Norwegian fishing history dates back to the Stone Age. The first immigrants to Norway discovered early on that there were rich deposits of fish, seals, small whales and seabirds offshore. Surveys of settlements have shown that the Stone Age people used to fish in sea, water and rivers. Fish established early on as an important resource for the coastal population. During the 1000’s, fish began to be traded as a commodity domestically from northern Norway and south. Around the 12th century, the export of dried cod and herring started to England. The basis for the growth of this trade was fishing in Lofoten and herring fishing in Northern Norway.
Cod and herring fishing are seasonal fishing with insights along the coast in winter. Fishing could thus be run in combination with agriculture and constitute an important financial and nutritional supplement.
Norway got its own Ministry of Fisheries in 1946. Fishing is still one of Norway’s largest export industries.
Stockfish and clipfish as international commodities
In the 13th century, the German Hanseatic states and their trade organizations established themselves in Bergen, and took control of the stockfish trade with Northern Norway from the second half of the 1300s. The stockfish was exported to the German trading cities for further sales in the international market. Domestic turnover was organized through transport cargo along the coastal route between Bergen and north Norway.
The trade was based on the exchange of goods between Norwegian dry fish and imported bread flour, organized by the German trade organizations. Bergen and Trondheim grew during this period as important trading centers. The dry fish was well paid in relation to flour until the 16th century, when the prey ratio changed negatively for the dry fish.
In the early 1820s, there was an upswing in the trout fishery and a significant growth in the production of clipfish. The trading houses in Kristiansund took over an increasing share of the production, while the fishermen became more and more specialized fishermen. The growth in trade led to a flourishing of Ålesund and Kristiansund as trading cities, with 1872–1879 being the big years for clip fishing exports.
Lofot fishing and the trainee institution
Cod fishing in Lofoten was organized in the first part of the 19th century, as in previous centuries, through the institution of investigation. The individual fisherman traded his catch to an investigator, or merchant, in Bergen in exchange for the goods he needed. The institution was maintained through the fishermen’s financial dependence on the investigators. Formally, the institution of inquiry was abolished in 1813, but the real change came with the outbreak of war in Europe at the turn of the century.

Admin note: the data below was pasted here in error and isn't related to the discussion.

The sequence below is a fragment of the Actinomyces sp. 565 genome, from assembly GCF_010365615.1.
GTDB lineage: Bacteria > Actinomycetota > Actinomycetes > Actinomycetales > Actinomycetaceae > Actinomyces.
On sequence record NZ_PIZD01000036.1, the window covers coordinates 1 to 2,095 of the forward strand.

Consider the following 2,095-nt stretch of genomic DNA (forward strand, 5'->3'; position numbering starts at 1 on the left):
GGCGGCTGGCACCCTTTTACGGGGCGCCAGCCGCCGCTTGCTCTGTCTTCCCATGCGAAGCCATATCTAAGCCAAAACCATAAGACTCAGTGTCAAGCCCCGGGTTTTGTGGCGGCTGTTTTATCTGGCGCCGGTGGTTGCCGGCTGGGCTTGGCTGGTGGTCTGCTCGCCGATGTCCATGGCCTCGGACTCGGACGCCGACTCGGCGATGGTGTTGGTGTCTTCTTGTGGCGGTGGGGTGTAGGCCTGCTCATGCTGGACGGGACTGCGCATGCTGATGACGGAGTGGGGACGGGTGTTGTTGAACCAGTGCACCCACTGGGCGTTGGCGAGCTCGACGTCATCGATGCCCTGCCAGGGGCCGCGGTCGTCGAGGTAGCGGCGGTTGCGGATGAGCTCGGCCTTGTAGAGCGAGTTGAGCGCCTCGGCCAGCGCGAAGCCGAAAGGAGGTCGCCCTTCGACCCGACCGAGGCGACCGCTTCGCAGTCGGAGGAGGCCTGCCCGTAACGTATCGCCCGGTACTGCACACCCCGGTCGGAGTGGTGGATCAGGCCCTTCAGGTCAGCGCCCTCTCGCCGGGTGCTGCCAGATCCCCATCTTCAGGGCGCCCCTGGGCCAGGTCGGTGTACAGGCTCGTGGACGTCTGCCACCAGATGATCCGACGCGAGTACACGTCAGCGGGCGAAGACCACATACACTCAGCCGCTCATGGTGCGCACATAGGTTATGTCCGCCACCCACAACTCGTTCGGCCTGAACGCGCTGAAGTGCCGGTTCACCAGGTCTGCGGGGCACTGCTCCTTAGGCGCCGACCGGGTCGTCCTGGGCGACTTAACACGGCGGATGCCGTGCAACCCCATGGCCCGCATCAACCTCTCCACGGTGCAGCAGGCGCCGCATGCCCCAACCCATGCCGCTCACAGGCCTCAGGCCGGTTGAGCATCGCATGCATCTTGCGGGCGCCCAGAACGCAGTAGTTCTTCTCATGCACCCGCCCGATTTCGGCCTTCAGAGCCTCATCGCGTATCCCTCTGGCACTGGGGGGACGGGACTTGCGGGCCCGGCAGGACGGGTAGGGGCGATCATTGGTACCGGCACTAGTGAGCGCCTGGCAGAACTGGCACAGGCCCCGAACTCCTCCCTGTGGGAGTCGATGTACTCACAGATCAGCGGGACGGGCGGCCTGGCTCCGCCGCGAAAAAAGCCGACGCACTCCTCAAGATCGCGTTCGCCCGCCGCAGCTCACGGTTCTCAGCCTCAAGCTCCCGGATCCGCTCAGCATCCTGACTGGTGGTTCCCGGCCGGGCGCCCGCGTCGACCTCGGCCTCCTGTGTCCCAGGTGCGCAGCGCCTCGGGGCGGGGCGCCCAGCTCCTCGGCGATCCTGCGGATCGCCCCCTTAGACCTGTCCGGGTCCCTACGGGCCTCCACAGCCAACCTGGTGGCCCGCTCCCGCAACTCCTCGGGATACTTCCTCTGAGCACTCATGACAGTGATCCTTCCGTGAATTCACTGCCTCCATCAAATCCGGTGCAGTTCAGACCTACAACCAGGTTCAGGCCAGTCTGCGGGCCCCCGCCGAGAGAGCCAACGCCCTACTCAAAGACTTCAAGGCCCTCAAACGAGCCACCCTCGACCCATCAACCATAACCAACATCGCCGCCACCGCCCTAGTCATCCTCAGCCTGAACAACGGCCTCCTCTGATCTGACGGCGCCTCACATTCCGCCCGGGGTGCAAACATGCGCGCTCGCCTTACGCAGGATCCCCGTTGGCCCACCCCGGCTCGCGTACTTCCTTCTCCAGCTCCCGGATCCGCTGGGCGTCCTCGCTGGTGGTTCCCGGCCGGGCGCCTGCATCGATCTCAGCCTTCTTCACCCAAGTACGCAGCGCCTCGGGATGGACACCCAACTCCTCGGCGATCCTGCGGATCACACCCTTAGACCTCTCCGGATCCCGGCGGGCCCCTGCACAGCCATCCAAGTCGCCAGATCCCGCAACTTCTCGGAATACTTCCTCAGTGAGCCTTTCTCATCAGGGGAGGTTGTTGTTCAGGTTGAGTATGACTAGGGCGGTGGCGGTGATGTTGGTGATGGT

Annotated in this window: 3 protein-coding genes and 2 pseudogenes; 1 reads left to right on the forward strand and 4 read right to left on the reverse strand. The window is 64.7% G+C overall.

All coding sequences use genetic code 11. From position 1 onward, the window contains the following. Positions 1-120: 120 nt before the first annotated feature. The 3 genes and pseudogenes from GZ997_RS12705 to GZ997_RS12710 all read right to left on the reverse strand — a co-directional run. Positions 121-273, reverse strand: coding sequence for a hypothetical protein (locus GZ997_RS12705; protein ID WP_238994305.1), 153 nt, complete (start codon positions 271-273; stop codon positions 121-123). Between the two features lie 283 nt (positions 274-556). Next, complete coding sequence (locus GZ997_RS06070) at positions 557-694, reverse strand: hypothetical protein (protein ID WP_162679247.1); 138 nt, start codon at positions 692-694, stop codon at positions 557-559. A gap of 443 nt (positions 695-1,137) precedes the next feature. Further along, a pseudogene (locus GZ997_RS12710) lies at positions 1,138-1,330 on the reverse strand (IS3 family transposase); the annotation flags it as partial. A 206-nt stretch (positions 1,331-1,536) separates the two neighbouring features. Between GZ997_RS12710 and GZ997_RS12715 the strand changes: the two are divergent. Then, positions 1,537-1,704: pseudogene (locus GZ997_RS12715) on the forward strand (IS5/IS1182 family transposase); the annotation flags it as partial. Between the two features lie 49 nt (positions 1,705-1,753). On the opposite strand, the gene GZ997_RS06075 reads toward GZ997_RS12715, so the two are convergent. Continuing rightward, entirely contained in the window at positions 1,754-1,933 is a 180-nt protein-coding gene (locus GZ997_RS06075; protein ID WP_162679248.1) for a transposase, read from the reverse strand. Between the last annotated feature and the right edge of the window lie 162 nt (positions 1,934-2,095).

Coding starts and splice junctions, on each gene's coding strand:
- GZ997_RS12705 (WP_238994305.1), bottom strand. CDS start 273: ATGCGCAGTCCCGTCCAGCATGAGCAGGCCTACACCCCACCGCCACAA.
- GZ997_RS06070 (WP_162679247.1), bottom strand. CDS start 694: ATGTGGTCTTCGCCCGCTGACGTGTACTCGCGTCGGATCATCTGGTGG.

The ensuing inflation caused the fishermen’s financial debt to the investigators to be greatly eroded. With the gradual demise of the investigating institution, local fishermen along the coast established themselves as intermediaries between fishermen and merchants in the trading towns. At the same time, and often united in the same person, there grew up land owners who built or bought up the land the fishing villages were on, to rent rudders and helmets to the fishermen.
The “new” forms of organization with landlords, local merchants and trading houses, over time replaced the hunting and direct trade with the trading towns. The Lofot Act of 1816 reinforced the position of the hunters by dividing fishing rights into fishing fields at specified fishing villages. This position was weakened by the new lofot law of 1857 which introduced “free fishing” under state supervision.
Fishermen increase mobility
In Finnmark, the cod cod (spring cod fishery) also flourished in the first half of the 19th century. Finnmark fishing was not organized like the fishing in Lofoten through hunting in Bergen. Fishing therefore provided the basis for increased trade in the towns of Finnmark; mainly with stockfish.
Seasonally, Solder cod fishing in Finnmark comes after Lofoten fishing. Therefore, it gradually became common for fishing vessels to go directly from the Lofoten fishery to Finnmark to participate in fishing for capelin cod. By combining seasonal fisheries, fishermen could specialize in the profession.
In the south-west Norway there was an adventurous spring herring fishing in the early 1800s. Fishing was conducted with nets and landnot. Landnot was capital intensive, but yielded high returns. The need for investment in new gear and vessels led to new forms of organization through the establishment of fishing cooperation, as well as an increased social differentiation between note owners and fishermen who participated without gear (“net dogs”).
The increased investment led to financial dependence on fishing, and it became common for the fleet to follow herring along the coast as it changed the area of insight.